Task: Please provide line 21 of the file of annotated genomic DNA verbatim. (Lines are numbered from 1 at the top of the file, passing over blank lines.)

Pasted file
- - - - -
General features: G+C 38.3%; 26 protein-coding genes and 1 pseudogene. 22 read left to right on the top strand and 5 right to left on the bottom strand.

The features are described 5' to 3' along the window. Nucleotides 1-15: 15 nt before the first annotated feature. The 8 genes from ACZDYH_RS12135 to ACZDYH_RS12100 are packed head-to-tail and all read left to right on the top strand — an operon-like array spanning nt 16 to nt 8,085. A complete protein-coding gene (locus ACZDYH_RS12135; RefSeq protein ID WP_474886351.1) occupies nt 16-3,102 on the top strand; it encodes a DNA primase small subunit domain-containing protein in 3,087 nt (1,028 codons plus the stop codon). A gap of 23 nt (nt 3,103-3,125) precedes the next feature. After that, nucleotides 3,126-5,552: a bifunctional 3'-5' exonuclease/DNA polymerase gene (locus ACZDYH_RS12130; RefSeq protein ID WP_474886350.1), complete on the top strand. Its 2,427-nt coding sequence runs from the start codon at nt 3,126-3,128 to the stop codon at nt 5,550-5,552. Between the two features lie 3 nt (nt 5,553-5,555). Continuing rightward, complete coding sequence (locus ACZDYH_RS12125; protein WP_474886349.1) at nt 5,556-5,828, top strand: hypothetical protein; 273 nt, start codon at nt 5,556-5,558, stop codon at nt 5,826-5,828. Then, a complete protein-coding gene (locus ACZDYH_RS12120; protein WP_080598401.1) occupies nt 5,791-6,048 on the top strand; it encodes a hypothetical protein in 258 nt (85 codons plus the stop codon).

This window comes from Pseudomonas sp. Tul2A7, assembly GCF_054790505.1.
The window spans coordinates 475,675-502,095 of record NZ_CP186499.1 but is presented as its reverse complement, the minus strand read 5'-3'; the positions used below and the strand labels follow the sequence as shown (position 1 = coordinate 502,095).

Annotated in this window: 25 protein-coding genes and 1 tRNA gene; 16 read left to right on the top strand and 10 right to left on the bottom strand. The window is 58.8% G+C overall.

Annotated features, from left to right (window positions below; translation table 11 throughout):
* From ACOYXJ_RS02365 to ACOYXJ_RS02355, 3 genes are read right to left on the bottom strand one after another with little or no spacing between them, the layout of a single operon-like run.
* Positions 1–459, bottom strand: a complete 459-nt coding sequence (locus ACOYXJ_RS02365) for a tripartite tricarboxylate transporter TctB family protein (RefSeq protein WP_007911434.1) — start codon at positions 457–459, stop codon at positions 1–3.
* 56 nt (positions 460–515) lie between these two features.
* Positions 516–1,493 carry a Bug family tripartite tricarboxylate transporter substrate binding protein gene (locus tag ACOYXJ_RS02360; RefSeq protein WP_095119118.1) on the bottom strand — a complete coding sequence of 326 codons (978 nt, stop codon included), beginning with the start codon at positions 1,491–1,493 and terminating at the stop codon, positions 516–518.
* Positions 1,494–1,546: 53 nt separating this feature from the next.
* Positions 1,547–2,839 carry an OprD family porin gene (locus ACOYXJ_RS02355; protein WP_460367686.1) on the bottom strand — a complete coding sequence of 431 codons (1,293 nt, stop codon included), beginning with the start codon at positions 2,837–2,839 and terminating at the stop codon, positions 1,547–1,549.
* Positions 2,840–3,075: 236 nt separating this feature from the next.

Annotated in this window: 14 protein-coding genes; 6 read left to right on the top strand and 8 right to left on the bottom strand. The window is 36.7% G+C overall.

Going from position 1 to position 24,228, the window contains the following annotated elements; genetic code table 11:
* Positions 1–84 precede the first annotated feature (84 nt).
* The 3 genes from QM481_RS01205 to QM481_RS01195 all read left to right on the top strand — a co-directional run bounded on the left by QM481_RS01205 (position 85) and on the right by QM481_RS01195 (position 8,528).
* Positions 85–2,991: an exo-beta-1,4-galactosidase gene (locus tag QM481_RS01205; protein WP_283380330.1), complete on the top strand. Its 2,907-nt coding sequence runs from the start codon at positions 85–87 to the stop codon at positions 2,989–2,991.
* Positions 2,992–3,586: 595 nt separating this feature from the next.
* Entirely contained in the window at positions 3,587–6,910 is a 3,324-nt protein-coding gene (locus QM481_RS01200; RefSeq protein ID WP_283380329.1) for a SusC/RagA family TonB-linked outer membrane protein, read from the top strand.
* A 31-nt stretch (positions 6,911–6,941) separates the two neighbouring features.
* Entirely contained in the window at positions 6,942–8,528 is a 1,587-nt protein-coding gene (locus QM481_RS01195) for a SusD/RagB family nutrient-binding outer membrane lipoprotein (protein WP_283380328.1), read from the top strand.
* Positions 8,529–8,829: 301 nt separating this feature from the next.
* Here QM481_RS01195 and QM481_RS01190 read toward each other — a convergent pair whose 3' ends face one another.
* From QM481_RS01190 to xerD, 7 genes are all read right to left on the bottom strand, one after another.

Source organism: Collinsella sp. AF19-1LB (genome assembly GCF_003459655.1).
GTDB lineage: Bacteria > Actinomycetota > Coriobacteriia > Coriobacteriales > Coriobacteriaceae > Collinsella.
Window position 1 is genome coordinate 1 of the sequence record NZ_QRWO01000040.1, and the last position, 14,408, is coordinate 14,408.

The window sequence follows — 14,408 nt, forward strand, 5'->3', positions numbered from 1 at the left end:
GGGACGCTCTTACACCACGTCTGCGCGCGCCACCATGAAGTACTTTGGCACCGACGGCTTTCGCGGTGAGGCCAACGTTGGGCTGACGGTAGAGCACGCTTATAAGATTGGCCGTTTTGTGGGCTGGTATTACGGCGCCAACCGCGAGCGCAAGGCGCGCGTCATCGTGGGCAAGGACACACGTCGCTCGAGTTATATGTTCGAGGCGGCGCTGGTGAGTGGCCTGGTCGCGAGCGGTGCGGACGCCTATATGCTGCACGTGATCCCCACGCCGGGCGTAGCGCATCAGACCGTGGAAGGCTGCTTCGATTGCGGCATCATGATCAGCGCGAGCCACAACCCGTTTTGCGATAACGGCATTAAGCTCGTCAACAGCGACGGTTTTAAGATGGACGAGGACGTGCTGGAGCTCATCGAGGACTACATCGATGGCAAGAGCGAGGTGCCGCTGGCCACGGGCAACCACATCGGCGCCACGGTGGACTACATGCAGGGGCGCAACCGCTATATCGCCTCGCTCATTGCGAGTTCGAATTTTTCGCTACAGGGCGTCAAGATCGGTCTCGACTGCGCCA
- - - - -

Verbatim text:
* A 31-nt stretch (positions 6,911–6,941) separates the two neighbouring features.